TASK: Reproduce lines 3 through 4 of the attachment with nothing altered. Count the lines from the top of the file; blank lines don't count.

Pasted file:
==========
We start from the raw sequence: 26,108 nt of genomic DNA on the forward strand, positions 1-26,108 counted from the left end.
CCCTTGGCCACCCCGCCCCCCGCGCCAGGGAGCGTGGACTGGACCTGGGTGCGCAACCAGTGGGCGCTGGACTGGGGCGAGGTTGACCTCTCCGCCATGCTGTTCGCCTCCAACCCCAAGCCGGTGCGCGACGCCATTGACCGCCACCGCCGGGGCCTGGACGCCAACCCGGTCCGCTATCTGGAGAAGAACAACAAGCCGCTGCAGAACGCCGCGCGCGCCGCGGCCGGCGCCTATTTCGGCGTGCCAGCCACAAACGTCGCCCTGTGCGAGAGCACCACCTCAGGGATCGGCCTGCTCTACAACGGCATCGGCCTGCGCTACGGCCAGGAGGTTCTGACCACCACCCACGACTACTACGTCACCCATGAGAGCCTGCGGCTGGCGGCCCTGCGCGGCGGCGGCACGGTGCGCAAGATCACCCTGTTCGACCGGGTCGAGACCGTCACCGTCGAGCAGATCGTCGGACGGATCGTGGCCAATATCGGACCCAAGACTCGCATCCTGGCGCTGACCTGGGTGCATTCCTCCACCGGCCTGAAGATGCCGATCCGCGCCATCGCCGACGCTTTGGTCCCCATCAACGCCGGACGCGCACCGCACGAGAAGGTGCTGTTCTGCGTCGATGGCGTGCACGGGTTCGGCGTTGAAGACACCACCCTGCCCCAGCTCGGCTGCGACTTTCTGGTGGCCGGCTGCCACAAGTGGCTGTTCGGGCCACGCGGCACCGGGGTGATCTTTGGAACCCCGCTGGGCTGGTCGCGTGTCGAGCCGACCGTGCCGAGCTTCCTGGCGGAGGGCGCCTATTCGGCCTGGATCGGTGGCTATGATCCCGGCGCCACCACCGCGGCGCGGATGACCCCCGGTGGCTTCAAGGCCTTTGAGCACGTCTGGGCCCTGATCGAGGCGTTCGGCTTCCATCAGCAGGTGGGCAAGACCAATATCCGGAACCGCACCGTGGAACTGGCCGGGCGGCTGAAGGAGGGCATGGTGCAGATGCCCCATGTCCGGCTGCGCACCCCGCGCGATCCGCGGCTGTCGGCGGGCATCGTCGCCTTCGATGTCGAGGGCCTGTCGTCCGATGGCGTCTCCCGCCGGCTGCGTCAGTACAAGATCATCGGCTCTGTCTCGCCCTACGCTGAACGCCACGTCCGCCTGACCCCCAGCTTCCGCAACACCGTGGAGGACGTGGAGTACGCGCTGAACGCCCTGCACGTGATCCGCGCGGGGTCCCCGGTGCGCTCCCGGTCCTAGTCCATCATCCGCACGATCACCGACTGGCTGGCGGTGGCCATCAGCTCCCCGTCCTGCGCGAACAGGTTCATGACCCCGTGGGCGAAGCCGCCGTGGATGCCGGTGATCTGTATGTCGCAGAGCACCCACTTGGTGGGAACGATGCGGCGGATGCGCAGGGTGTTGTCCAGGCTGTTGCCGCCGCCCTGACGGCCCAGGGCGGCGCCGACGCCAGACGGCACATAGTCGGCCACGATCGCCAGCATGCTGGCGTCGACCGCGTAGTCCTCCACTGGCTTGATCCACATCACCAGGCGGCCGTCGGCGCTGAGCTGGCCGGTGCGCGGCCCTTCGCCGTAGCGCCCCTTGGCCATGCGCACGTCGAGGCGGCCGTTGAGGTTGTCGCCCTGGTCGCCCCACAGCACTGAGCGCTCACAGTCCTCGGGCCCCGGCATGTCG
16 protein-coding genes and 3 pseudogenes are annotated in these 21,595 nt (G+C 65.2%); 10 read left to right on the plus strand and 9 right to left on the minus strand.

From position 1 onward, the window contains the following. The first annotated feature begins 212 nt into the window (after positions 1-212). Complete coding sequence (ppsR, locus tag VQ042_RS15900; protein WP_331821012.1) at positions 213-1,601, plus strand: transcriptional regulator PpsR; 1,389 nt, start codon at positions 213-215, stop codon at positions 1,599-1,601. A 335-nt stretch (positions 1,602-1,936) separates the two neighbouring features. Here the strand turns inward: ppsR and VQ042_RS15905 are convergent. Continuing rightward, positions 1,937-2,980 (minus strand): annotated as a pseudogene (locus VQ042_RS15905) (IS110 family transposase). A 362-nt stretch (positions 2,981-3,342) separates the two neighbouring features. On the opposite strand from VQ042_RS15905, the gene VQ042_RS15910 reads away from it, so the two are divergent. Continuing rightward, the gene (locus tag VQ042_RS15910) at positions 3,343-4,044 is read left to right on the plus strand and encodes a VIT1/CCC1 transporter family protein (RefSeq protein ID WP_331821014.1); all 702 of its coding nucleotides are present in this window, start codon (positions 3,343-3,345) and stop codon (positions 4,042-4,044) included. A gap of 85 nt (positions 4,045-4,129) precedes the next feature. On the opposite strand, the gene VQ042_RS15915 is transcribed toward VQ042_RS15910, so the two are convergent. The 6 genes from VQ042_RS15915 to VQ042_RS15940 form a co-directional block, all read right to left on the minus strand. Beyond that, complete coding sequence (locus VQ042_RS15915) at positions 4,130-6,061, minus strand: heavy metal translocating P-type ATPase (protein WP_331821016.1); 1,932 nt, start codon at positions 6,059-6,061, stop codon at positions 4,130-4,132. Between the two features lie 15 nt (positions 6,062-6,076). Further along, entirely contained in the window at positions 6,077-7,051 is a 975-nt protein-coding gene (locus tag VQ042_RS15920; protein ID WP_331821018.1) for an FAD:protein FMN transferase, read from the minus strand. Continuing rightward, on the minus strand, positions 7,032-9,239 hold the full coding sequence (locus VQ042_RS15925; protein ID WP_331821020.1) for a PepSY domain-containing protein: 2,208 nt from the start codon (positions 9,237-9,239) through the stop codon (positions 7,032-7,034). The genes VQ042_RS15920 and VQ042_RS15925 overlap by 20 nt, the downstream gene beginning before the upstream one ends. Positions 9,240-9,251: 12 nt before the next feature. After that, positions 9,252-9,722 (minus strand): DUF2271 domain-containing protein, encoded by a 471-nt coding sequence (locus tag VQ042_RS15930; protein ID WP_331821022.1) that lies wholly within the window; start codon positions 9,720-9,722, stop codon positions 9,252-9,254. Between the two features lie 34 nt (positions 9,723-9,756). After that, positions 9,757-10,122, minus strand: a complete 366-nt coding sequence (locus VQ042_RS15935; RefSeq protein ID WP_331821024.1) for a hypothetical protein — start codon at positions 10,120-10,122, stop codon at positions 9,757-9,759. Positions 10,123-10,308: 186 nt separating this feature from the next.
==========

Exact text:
16 protein-coding genes and 3 pseudogenes are annotated in these 21,595 nt (G+C 65.2%); 10 read left to right on the plus strand and 9 right to left on the minus strand.

From position 1 onward, the window contains the following. The first annotated feature begins 212 nt into the window (after positions 1-212). Complete coding sequence (ppsR, locus tag VQ042_RS15900; protein WP_331821012.1) at positions 213-1,601, plus strand: transcriptional regulator PpsR; 1,389 nt, start codon at positions 213-215, stop codon at positions 1,599-1,601. A 335-nt stretch (positions 1,602-1,936) separates the two neighbouring features. Here the strand turns inward: ppsR and VQ042_RS15905 are convergent. Continuing rightward, positions 1,937-2,980 (minus strand): annotated as a pseudogene (locus VQ042_RS15905) (IS110 family transposase). A 362-nt stretch (positions 2,981-3,342) separates the two neighbouring features. On the opposite strand from VQ042_RS15905, the gene VQ042_RS15910 reads away from it, so the two are divergent. Continuing rightward, the gene (locus tag VQ042_RS15910) at positions 3,343-4,044 is read left to right on the plus strand and encodes a VIT1/CCC1 transporter family protein (RefSeq protein ID WP_331821014.1); all 702 of its coding nucleotides are present in this window, start codon (positions 3,343-3,345) and stop codon (positions 4,042-4,044) included. A gap of 85 nt (positions 4,045-4,129) precedes the next feature. On the opposite strand, the gene VQ042_RS15915 is transcribed toward VQ042_RS15910, so the two are convergent. The 6 genes from VQ042_RS15915 to VQ042_RS15940 form a co-directional block, all read right to left on the minus strand. Beyond that, complete coding sequence (locus VQ042_RS15915) at positions 4,130-6,061, minus strand: heavy metal translocating P-type ATPase (protein WP_331821016.1); 1,932 nt, start codon at positions 6,059-6,061, stop codon at positions 4,130-4,132. Between the two features lie 15 nt (positions 6,062-6,076). Further along, entirely contained in the window at positions 6,077-7,051 is a 975-nt protein-coding gene (locus tag VQ042_RS15920; protein ID WP_331821018.1) for an FAD:protein FMN transferase, read from the minus strand. Continuing rightward, on the minus strand, positions 7,032-9,239 hold the full coding sequence (locus VQ042_RS15925; protein ID WP_331821020.1) for a PepSY domain-containing protein: 2,208 nt from the start codon (positions 9,237-9,239) through the stop codon (positions 7,032-7,034). The genes VQ042_RS15920 and VQ042_RS15925 overlap by 20 nt, the downstream gene beginning before the upstream one ends. Positions 9,240-9,251: 12 nt before the next feature. After that, positions 9,252-9,722 (minus strand): DUF2271 domain-containing protein, encoded by a 471-nt coding sequence (locus tag VQ042_RS15930; protein ID WP_331821022.1) that lies wholly within the window; start codon positions 9,720-9,722, stop codon positions 9,252-9,254. Between the two features lie 34 nt (positions 9,723-9,756). After that, positions 9,757-10,122, minus strand: a complete 366-nt coding sequence (locus VQ042_RS15935; RefSeq protein ID WP_331821024.1) for a hypothetical protein — start codon at positions 10,120-10,122, stop codon at positions 9,757-9,759. Positions 10,123-10,308: 186 nt separating this feature from the next.